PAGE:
Tuesday, November 8, 2011

30 Days of Thankfulness in Writing – Day 5: Improvising

It’s easy to focus on the negative in the world around us. In observation of a month many dedicate to counting their blessings, I’ve started a 30-day challenge in which I’ll focus on one aspect of my writing life for which I am thankful. I’d love to have you join by sharing about something that has blessed your own writing life in the comments section below. - Jen

Technically it’s the 8th day of the month, but between traveling for a few days and then forgetting my laptop power adapter, it makes it a little difficult to post. So rather than combining days I’ll stick with my original 30-day plan. What does it matter if I go into December? November doesn’t hold the license on Thankfulness any more than February holds the patent on Love, right? Which brings me to another aspect of my writing life I am thankful for: improvising.

Let’s face it — the best-laid plans always have an Achilles Heel, especially when technology is involved. Aside from losing my power cord, my car decided to go on the fritz even though I’d just gotten the all clear from my mechanic. And when visiting with family to celebrate a major milestone it is often frowned upon to hole oneself up to reach a daily word count. (Not to mention you also miss out on creating memories.)

Not writing wasn’t so big a deal. I had ideas and I’d jot them down in my notebook for later, but when it came to handling the car problems I wondered more than once, “What would one of my characters do in this situation?” I ask myself that question a lot when I find myself in a sticky situation. Would they panic? Would they cross their arms, sit down, and quit all together? Or would they come up with something entirely unexpected?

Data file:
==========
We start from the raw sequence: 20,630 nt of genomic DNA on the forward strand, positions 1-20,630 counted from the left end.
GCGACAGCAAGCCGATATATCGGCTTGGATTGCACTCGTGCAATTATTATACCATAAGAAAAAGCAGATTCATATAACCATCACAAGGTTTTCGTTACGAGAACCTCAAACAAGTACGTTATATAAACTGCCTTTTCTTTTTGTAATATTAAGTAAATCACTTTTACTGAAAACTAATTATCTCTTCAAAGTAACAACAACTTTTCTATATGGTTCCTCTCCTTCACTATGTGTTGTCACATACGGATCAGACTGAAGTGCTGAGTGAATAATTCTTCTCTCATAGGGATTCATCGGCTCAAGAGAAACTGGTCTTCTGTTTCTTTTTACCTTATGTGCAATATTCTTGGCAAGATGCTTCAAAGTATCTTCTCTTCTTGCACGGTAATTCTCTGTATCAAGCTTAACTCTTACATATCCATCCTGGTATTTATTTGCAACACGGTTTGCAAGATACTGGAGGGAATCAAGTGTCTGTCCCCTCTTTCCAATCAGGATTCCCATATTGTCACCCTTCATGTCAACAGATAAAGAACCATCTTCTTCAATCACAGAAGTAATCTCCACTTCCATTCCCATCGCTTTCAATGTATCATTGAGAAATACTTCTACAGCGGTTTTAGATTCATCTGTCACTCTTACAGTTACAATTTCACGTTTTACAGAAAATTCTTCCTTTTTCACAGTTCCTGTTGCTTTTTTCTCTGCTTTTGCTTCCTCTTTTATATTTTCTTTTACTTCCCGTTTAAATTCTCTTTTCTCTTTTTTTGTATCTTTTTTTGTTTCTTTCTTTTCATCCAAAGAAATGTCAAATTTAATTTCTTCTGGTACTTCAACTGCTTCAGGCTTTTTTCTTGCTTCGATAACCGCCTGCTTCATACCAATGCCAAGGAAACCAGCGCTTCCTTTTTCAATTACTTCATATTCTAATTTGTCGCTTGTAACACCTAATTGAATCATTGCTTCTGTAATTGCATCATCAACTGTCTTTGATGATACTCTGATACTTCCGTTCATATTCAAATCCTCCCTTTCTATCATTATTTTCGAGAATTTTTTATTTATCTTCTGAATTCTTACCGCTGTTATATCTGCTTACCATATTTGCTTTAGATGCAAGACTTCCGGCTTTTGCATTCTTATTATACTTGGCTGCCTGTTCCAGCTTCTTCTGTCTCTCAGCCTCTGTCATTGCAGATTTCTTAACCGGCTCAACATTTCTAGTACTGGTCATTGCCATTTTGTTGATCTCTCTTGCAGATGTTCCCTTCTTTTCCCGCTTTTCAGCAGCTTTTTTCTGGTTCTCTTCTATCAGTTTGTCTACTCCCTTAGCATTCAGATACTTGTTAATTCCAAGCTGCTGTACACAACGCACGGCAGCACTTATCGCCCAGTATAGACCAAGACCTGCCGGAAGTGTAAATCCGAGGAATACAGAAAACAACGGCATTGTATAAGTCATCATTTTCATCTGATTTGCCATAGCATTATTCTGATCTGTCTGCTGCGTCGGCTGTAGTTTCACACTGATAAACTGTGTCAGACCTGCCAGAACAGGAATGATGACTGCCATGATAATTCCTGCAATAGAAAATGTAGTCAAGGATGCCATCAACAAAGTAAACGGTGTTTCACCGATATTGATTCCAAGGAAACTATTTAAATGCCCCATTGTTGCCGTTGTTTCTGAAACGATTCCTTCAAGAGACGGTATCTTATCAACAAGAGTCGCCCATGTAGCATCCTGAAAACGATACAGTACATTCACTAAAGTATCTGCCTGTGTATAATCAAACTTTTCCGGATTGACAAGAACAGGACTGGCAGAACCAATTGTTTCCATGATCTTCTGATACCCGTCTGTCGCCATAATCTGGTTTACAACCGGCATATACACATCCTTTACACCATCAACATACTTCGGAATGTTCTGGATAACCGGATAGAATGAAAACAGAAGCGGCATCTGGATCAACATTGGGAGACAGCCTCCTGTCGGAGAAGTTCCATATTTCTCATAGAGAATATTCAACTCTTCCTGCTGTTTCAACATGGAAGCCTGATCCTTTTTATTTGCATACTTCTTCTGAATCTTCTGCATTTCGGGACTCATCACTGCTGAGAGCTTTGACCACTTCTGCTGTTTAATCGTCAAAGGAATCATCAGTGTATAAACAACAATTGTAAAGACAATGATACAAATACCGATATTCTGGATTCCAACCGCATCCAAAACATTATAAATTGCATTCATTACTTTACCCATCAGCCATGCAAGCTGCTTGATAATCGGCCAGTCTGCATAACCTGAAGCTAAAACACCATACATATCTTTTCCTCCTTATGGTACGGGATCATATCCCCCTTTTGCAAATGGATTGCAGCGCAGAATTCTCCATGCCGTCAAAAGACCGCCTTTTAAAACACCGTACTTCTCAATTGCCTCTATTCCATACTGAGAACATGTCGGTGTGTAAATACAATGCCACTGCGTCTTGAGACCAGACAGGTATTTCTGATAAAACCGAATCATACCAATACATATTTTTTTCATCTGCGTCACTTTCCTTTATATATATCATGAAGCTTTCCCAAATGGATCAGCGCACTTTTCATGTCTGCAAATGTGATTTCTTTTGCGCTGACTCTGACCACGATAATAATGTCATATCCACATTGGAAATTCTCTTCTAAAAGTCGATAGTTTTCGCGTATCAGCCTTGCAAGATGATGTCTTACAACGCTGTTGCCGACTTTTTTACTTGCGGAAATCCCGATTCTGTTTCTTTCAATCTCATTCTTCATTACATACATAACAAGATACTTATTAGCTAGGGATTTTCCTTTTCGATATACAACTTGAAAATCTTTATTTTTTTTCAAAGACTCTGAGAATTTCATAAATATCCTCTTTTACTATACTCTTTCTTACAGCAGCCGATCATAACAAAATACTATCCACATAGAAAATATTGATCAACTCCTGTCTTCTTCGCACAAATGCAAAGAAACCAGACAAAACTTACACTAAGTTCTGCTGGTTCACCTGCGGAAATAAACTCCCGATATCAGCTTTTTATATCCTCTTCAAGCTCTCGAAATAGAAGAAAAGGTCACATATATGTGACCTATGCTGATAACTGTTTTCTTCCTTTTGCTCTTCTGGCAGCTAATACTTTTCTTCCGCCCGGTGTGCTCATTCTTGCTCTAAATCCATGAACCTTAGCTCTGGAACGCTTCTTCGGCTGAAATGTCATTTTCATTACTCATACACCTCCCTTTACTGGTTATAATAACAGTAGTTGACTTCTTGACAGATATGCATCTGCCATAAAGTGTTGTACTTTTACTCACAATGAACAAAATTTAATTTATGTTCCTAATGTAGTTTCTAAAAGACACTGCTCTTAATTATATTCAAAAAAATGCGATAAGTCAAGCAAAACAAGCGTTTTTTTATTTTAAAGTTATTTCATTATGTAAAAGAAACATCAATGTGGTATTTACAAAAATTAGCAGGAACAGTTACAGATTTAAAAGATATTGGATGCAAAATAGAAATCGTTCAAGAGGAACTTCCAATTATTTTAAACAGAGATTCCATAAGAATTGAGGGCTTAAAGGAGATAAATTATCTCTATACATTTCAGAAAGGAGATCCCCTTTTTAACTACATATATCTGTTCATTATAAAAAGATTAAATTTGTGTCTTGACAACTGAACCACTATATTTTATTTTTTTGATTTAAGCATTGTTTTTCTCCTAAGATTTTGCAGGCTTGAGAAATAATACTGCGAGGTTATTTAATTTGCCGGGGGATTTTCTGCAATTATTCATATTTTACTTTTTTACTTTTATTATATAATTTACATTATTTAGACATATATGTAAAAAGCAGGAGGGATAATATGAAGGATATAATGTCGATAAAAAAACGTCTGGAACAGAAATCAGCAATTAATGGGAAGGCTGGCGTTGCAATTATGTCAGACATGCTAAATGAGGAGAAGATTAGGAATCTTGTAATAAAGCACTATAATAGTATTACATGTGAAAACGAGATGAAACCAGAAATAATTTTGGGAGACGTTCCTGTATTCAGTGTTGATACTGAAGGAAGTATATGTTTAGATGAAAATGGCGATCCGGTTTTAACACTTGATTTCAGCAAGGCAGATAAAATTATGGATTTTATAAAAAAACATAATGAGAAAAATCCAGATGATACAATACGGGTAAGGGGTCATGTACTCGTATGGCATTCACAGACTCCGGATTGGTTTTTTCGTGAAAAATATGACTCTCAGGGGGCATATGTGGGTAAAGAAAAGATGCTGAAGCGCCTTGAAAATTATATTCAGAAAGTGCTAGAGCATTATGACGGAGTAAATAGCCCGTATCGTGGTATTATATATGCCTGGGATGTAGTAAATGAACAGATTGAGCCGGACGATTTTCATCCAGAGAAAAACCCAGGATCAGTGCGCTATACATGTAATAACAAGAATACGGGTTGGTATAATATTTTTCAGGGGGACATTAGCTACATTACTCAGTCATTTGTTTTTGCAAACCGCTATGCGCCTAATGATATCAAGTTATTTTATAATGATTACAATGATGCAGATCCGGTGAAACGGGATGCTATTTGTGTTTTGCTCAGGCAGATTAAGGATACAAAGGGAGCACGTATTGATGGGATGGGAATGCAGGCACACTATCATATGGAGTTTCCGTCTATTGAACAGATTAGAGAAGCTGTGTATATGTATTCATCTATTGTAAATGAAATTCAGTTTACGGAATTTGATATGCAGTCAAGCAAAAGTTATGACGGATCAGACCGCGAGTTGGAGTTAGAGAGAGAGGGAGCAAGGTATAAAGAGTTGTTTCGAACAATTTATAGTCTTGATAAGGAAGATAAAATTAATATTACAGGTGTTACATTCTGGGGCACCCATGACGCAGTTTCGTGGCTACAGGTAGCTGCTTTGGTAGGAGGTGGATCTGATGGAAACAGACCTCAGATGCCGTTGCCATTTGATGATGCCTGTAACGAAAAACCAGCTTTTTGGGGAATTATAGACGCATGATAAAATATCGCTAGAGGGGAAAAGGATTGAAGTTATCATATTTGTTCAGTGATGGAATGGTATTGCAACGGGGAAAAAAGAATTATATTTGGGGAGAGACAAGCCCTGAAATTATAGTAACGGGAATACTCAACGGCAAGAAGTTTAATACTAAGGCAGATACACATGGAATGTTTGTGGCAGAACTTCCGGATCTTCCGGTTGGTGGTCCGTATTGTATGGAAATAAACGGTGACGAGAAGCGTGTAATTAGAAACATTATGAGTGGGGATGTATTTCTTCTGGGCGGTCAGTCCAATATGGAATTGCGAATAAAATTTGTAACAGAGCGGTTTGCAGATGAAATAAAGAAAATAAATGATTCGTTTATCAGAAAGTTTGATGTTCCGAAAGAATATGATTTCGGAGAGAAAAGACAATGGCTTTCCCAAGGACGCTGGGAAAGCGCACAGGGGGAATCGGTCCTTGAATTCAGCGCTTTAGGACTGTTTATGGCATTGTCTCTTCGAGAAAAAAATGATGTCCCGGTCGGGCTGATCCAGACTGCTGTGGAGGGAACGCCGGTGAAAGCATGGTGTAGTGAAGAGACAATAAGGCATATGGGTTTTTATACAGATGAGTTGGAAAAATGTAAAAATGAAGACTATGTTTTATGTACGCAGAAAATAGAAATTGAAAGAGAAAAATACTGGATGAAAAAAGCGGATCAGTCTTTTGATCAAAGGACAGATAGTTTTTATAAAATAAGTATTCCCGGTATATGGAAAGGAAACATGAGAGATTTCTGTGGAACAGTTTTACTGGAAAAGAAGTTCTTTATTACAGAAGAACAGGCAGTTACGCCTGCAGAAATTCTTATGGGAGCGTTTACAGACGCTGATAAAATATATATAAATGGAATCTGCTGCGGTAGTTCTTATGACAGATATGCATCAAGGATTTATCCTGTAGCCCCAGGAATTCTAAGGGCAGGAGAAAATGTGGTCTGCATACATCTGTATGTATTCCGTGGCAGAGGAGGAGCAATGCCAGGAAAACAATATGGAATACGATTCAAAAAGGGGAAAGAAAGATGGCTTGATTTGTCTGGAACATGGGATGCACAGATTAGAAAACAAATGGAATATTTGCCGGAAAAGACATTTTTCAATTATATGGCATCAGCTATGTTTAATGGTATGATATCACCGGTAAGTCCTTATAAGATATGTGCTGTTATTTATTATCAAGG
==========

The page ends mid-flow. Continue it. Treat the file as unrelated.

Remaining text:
The answer was unequivocally, the latter. My characters would improvise. When a goal is blocked in fiction our characters don’t just give up. We’d stop writing (or reading) if they did. Instead they find a way AROUND the obstacle and then get back on track as quickly as possible. No matter what happens, what delays they face, they never take their eyes off their final goal or destination.

I recently started re-reading The Alchemist by Paulo Coelho. It’s about a shepherd boy looking for his personal legend — a treasure he kept dreaming about. In one leg of his journey he joins a caravan to reach the Great Pyramids. There are plenty of obstacles to face along the way but as one of the camel drivers tells him, “Once you get into the desert, there is no going back. And when you can’t go back, you have to worry only about the best way of moving forward.”

Life is a lot like the desert. Especially the writing life. The way forward is rarely straight and direct. There are plenty of rocks to go around, pitfalls to be avoided, and thieves in the night to watch for (I’m looking at you, Facebook!). Sometimes life forces us to improvise. Like our characters, we can’t sit still. There’s no story to tell in that.  So I’m taking a cue from my favorite literary friends and will find a new way around these funky little obstacles. I’ll continue moving forward.

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